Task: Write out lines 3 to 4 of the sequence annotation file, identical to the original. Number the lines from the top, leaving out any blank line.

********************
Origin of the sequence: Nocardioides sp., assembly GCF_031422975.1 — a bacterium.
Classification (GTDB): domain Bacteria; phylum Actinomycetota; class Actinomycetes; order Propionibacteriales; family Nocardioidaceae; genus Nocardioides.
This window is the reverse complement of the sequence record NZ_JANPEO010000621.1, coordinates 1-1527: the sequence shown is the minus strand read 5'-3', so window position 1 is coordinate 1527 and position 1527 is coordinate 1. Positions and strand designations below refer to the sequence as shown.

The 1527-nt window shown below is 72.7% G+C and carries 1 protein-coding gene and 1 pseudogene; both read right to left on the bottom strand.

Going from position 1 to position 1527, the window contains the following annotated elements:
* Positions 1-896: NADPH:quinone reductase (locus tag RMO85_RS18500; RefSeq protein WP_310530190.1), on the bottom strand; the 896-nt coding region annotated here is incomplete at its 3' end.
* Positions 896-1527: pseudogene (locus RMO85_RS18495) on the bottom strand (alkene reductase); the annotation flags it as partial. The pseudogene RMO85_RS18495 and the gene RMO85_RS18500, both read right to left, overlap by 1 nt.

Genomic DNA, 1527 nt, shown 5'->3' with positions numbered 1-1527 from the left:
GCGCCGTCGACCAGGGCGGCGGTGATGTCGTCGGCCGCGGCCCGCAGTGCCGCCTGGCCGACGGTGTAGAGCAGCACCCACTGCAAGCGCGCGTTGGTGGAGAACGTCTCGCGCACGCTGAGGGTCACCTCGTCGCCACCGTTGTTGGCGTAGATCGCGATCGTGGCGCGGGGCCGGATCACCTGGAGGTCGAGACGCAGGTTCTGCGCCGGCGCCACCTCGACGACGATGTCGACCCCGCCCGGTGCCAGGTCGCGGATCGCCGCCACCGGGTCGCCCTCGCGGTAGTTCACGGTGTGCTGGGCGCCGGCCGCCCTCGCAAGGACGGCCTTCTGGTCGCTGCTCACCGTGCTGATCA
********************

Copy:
This window is the reverse complement of the sequence record NZ_JANPEO010000621.1, coordinates 1-1527: the sequence shown is the minus strand read 5'-3', so window position 1 is coordinate 1527 and position 1527 is coordinate 1. Positions and strand designations below refer to the sequence as shown.

The 1527-nt window shown below is 72.7% G+C and carries 1 protein-coding gene and 1 pseudogene; both read right to left on the bottom strand.